Of that, roughly $588 million were social use sales, and $408 million were medical use sales. (Washington state’s total social use sales are on track to exceed Colorado’s when their fiscal year ends this summer.)
Combined, Colorado received more than $135 million in tax and fee revenue from both programs. In 2014, the tax and fee revenue from both programs was about half of that figure, at $76.1 million.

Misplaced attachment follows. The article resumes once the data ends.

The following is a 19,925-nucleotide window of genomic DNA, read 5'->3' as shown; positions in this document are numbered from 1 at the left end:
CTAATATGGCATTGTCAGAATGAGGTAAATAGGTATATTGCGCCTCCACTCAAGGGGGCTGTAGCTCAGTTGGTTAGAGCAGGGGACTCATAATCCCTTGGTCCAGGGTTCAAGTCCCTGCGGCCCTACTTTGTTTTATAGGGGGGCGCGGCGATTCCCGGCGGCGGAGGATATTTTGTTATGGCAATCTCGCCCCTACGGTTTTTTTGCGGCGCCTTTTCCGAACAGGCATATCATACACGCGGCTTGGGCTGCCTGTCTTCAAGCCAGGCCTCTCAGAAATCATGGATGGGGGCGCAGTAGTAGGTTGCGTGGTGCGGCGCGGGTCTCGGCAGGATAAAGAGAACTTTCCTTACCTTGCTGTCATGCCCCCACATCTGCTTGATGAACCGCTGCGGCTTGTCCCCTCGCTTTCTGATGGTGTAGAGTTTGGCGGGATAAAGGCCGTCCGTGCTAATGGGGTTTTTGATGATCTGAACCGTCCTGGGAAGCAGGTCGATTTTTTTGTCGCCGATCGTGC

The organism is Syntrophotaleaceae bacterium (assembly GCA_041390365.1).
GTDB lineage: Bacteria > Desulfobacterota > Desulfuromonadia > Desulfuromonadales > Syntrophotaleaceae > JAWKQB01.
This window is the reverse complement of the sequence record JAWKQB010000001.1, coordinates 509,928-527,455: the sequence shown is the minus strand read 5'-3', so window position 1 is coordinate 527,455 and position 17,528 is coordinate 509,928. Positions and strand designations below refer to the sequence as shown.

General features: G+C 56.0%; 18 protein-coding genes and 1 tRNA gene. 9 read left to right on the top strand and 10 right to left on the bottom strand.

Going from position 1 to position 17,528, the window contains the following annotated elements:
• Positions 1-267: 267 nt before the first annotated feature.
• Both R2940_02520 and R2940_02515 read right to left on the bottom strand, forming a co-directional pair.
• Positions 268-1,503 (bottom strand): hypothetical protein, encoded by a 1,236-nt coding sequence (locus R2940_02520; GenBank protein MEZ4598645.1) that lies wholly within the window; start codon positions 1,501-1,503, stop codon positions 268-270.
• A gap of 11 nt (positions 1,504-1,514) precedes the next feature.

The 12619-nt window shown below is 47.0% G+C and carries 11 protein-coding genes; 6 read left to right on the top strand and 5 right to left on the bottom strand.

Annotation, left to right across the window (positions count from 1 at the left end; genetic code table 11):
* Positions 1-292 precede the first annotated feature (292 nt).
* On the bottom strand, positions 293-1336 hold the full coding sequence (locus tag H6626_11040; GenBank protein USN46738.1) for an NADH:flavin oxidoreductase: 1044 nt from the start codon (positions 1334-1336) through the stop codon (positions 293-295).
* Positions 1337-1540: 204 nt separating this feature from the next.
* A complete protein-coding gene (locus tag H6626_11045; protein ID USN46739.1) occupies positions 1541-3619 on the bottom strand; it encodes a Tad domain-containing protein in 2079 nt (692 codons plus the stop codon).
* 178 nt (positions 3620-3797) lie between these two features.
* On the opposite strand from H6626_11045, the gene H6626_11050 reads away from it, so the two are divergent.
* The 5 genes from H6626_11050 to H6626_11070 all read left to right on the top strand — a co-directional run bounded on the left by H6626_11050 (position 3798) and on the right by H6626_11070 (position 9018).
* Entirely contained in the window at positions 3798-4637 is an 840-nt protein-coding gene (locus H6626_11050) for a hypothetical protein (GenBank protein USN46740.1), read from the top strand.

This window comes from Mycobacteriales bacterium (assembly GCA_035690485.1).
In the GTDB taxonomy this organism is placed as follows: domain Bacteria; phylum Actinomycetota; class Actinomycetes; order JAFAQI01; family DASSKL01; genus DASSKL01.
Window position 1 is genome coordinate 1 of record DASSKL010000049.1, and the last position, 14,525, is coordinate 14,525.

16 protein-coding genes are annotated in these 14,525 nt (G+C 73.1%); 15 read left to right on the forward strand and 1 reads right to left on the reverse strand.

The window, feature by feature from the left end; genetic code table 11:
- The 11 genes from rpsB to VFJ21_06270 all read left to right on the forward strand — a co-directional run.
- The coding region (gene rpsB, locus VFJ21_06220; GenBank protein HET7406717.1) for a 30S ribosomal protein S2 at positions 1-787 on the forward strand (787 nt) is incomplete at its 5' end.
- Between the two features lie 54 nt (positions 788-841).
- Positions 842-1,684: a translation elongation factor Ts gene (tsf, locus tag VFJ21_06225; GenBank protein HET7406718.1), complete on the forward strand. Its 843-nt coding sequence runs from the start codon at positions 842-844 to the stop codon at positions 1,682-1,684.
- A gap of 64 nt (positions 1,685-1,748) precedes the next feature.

“It’s crazy to think that just six years ago that all of these marijuana-related transactions were taking place illegally in the underground market,” said Mason Tvert of the Marijuana Policy Project, one of the leaders of the 2012 campaign to legalize cannabis in the state. “It wasn’t long ago that Colorado received zero dollars in tax revenue from the sale of marijuana in the state.”